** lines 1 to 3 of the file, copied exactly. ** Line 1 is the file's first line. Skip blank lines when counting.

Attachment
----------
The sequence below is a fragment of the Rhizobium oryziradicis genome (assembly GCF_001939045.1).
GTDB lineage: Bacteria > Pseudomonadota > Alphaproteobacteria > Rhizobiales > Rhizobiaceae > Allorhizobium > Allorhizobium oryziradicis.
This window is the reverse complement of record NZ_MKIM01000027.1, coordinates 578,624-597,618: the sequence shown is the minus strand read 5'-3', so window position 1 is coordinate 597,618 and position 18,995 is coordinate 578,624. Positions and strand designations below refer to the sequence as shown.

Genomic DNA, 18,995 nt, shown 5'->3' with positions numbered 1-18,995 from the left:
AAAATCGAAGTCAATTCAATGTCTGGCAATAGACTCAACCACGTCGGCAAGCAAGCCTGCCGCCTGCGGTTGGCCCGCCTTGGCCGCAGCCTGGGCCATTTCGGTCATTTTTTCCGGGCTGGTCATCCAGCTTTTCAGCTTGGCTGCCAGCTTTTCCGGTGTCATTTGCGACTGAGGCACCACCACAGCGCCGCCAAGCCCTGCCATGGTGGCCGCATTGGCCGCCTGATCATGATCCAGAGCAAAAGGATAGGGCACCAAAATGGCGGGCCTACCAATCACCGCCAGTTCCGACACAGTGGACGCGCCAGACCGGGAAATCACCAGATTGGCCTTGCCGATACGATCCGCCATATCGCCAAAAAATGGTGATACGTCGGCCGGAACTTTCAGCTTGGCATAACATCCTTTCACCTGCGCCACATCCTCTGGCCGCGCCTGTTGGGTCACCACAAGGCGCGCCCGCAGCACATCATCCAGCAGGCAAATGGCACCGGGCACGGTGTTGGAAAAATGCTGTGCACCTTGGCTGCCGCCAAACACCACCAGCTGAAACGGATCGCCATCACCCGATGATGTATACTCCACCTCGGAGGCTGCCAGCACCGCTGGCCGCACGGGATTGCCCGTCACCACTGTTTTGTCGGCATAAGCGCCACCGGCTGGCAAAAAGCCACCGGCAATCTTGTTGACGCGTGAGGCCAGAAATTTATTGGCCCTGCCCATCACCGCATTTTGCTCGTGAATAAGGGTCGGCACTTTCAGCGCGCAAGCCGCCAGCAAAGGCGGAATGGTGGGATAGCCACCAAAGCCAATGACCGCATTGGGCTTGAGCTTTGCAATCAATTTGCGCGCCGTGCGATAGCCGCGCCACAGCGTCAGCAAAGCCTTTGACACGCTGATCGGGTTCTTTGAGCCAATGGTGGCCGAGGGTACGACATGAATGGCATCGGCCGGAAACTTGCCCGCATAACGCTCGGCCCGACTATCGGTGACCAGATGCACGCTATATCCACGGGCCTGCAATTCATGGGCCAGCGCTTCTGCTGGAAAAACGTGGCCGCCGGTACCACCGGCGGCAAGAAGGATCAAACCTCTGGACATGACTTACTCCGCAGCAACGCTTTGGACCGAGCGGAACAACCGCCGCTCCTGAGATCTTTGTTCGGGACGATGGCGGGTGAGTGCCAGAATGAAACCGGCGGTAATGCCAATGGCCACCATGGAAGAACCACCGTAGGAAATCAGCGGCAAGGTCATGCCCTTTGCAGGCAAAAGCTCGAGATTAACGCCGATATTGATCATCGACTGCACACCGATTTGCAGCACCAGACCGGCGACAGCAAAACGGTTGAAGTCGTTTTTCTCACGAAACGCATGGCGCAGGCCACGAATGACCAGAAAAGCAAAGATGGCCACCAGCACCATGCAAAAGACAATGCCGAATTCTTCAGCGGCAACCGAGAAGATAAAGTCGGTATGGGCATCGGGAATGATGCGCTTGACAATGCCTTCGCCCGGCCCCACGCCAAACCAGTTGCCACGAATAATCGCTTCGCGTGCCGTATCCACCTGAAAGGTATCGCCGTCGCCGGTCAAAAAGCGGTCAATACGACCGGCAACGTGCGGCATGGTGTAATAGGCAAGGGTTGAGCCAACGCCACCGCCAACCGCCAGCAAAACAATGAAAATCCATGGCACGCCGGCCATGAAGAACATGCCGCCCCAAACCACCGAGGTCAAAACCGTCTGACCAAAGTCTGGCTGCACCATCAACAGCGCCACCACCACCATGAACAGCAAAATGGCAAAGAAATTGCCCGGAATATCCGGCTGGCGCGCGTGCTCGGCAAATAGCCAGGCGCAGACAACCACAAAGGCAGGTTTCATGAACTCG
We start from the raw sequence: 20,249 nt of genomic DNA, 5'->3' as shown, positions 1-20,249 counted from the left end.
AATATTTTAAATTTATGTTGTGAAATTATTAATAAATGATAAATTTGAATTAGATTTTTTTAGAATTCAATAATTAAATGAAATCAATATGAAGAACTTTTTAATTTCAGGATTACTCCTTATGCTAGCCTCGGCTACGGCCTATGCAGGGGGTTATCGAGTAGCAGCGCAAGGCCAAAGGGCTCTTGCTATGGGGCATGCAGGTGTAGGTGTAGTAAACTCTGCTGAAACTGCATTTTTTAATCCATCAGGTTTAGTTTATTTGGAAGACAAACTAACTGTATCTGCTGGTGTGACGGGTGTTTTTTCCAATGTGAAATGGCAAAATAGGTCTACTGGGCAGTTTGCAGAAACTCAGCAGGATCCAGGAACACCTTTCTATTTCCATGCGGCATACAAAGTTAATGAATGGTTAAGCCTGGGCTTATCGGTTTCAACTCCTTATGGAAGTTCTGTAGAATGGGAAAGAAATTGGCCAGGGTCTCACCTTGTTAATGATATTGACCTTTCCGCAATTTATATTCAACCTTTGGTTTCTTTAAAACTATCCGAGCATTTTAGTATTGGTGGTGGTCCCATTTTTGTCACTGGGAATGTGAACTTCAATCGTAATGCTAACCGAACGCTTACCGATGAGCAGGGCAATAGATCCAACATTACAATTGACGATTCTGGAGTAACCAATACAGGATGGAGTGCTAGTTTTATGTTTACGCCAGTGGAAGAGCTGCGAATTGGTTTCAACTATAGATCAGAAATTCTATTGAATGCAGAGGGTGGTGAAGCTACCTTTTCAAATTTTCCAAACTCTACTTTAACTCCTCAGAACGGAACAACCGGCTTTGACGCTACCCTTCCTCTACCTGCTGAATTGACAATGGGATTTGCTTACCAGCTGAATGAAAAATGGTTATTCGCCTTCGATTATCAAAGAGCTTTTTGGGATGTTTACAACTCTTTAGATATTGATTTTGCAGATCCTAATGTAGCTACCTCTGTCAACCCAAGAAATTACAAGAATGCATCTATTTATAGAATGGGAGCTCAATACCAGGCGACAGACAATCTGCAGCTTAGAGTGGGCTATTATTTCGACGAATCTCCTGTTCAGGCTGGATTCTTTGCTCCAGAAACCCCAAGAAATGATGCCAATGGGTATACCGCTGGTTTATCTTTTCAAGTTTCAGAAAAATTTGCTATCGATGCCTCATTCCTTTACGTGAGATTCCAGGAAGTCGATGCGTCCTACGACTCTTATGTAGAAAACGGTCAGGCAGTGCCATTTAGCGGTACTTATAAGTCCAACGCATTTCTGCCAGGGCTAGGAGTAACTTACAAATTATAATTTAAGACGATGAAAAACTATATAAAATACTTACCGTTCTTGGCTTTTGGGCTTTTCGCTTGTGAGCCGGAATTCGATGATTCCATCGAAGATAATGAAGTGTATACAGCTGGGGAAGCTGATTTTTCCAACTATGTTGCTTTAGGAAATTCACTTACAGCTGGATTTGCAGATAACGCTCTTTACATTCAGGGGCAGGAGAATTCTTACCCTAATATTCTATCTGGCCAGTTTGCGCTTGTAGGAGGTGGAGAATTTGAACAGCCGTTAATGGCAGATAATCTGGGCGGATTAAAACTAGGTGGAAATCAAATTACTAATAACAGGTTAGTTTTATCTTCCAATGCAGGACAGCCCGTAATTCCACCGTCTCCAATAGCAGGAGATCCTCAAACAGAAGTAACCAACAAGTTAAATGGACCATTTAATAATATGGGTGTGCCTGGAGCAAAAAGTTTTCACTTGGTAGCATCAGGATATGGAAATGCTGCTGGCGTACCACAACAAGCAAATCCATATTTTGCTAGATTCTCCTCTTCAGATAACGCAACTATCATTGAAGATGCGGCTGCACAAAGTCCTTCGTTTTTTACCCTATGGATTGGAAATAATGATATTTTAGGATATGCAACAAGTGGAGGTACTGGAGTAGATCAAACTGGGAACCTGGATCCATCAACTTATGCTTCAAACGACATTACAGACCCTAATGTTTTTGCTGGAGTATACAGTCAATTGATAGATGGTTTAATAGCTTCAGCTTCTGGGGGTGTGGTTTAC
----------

The sequence below is a fragment of the Rhizobium oryziradicis genome (assembly GCF_001939045.1).
GTDB lineage: Bacteria > Pseudomonadota > Alphaproteobacteria > Rhizobiales > Rhizobiaceae > Allorhizobium > Allorhizobium oryziradicis.
This window is the reverse complement of record NZ_MKIM01000027.1, coordinates 578,624-597,618: the sequence shown is the minus strand read 5'-3', so window position 1 is coordinate 597,618 and position 18,995 is coordinate 578,624. Positions and strand designations below refer to the sequence as shown.